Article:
But of course, never during apartheid and I again, I’m sure it still isn’t taught at schools or university as a general historical lesson. I’m not holding my breath that someone proves me wrong either – perhaps in some specialised field…even that would be good.
Gappah is a fascinating writer, not only in the way she tells stories but also in the stories she decides to tell. This one, as you can imagine, is above everything else set in a time of slavery, which brings yet another dimension to the tale. The fact that Dr Livingstone gave his slaves their freedom didn’t mean automatically that that would happen. Sometimes it was also a better life to keep toiling as if you were still in the same circumstances as before.
But also the people’s dedication, that they would even want to carry a white man’s bones so that they could be sent for burial in his homeland – at that time, is astonishing. In her acknowledgements the author notes that she spent 10 years on historical research. “But,” she writes, “I am under no illusion that this work is in any sense historically accurate. While rooted in historical fact, this novel is above all imaginative fiction.”
She points to a few historians but above all Thomas Pakenham, whose first chapter of The Scramble for Africa sparked the idea for this book as long ago as 1999. She adds that he was also both generous and kind when she consulted him on the project.
She believes she also had the privilege of consulting original letters, photographs, and other documents related to David Livingstone that are collected in all kinds of institutions, including the National Library of Scotland; the Peace Memorial Museum, Zanzibar; the David Livingstone Centre in Blantyre; and the National Archives of Zimbabwe in Harare.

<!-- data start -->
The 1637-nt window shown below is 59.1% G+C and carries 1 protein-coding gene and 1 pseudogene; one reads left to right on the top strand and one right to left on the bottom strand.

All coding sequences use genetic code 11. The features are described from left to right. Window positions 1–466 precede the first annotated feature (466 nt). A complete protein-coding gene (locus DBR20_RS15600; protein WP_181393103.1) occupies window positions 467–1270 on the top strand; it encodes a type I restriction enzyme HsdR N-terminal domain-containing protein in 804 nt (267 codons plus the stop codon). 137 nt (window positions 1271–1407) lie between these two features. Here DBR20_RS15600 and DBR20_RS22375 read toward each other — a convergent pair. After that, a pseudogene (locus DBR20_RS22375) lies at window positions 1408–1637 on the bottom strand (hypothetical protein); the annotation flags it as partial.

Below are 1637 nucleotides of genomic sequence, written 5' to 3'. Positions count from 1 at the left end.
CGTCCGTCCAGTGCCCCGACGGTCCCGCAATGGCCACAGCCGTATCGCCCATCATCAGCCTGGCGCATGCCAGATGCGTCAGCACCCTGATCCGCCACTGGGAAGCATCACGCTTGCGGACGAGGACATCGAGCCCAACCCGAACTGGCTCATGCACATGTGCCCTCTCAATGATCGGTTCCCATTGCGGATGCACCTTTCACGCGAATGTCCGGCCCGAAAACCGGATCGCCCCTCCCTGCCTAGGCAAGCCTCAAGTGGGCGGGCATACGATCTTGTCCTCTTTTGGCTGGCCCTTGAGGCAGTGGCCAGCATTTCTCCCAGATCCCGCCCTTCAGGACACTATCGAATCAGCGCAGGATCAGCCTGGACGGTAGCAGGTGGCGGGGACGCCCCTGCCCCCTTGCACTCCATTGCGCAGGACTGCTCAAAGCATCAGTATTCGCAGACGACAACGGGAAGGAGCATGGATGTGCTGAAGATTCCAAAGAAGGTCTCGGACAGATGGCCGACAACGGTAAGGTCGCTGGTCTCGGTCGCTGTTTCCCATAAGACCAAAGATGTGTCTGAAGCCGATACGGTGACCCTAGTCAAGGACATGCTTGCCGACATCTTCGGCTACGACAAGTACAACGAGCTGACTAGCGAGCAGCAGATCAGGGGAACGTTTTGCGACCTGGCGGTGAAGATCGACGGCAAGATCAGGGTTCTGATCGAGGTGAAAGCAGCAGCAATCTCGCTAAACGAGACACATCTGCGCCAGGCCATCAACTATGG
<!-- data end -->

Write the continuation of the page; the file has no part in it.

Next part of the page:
“I especially want to mention the youngest Livingstone enthusiast of them all, dear Tayani Mhizha, who wrote a brilliant International Baccalaureate analytical essay on him at the age of seventeen,” she adds.
She also consulted many different letters and documents that are collected by different institutions around the world and pays homage to Livingstone Online, a programme initiated by all the institutions that are repositories for documents related to his life and travels.
Thanks goodness for technology – again! She concludes by saying: “The historians gave me facts, and my imagination supplied the rest.”
She also illuminates her writing with an introductory quote from The Last Journals of David Livingstone:
I trust in Providence still to help me. I know the four rivers Zambesi, Kafué, Luapula, and Lomamé, their fountains must exist in one region … I pray the good Lord of all to favor me so as to allow me to discover the ancient fountains of Herodotus, and if there is anything in the underground excavations to confirm the precious old documents, the Scriptures of truth, may He permit me to bring it to light, and give me wisdom to make proper use of it.
And then follows a most intriguing tale beginning with the death of Livingstone and those around him, how they made the decision to carry the body and everything else that happened during that final journey to the coast.
It illuminates much about the continent, the people, the period, how certain parts of history have simply been ignored as part of any narrative and the dangers waiting along the way for these intrepid warriors who were determined to do right by a man they felt deserved a final resting place in peace.
If only we would take the time to listen to Africa and its people more closely. It’s one of the reasons I love living on the continent – that people don’t speak with one voice but give us the chance to look at things from different perspectives. And then we can start living with some wisdom.
Giving voice to silenced perspectives has given a whole new way of experiencing the world.